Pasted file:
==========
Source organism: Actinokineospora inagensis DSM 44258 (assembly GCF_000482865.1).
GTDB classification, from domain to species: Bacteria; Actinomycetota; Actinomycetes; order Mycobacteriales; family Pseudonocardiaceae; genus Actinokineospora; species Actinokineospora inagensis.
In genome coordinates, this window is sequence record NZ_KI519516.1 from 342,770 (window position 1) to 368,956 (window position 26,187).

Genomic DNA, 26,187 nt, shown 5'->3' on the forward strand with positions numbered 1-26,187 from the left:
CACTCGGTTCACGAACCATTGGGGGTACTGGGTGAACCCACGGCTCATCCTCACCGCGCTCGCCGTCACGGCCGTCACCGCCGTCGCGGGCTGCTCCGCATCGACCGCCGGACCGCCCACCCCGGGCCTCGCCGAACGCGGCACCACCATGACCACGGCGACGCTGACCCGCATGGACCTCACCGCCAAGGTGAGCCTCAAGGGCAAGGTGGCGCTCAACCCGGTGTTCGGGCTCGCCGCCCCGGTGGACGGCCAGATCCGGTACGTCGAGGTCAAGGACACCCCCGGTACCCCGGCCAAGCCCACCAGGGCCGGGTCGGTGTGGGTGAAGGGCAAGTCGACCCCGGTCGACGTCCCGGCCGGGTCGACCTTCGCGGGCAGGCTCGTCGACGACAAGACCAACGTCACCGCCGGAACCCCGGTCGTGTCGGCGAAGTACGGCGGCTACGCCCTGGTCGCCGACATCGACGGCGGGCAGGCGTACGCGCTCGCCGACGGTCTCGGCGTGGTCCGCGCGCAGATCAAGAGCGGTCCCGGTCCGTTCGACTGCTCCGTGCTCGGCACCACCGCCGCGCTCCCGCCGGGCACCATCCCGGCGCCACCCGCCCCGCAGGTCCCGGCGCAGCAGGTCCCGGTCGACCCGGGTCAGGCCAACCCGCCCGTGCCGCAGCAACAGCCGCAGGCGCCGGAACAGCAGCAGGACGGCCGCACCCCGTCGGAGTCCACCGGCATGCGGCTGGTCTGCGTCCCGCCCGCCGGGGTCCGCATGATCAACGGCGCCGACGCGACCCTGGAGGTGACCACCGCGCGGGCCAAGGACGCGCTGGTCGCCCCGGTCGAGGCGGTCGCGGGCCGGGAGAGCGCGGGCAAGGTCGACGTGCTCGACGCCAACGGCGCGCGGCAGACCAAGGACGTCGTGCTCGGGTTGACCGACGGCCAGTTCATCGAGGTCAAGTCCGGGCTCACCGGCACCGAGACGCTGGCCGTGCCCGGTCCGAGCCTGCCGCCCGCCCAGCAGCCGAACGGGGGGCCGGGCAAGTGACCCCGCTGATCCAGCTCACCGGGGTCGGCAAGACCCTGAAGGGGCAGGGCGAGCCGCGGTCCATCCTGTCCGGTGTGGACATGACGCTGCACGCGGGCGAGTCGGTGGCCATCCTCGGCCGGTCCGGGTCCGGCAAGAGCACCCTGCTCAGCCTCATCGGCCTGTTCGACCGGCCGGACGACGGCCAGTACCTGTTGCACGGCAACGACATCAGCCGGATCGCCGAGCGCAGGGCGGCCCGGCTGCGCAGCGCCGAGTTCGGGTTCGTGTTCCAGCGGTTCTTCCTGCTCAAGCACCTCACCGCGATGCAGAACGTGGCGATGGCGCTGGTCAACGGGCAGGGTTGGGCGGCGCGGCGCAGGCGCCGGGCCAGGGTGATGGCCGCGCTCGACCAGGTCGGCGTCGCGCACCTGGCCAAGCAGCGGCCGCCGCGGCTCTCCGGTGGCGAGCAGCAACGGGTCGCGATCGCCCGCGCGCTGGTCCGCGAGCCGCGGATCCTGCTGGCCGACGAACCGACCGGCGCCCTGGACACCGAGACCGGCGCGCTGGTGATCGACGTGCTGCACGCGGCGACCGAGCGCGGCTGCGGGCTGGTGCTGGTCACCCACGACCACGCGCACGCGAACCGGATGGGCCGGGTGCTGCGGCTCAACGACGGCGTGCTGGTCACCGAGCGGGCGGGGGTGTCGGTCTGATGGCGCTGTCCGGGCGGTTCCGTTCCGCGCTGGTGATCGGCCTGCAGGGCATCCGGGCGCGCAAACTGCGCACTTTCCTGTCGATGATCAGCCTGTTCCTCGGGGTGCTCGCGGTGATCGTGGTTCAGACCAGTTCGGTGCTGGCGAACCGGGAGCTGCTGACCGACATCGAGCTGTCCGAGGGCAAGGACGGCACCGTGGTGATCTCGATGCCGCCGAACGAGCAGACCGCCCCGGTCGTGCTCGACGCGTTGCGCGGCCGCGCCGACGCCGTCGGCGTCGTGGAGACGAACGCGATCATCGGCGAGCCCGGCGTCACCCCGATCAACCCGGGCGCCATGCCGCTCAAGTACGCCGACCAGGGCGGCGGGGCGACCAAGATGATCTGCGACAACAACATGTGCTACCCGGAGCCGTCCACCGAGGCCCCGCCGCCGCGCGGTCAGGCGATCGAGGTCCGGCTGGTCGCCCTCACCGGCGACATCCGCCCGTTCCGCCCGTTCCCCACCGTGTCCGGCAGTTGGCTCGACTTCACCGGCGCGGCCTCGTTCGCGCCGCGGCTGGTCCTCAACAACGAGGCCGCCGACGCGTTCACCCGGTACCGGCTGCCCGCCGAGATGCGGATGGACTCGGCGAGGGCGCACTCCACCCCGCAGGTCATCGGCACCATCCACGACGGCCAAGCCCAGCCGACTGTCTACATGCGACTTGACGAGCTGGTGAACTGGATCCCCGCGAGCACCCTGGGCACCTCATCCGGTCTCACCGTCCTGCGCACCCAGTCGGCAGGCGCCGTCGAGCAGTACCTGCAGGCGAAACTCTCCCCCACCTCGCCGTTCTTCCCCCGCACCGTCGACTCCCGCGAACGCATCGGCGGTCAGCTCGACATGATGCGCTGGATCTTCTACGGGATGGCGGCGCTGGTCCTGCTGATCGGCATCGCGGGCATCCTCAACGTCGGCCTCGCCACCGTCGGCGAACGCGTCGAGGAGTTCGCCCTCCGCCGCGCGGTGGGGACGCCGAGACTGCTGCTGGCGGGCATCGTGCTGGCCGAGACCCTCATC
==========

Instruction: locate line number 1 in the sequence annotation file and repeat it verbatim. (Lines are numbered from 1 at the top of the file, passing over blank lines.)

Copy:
Source organism: Actinokineospora inagensis DSM 44258 (assembly GCF_000482865.1).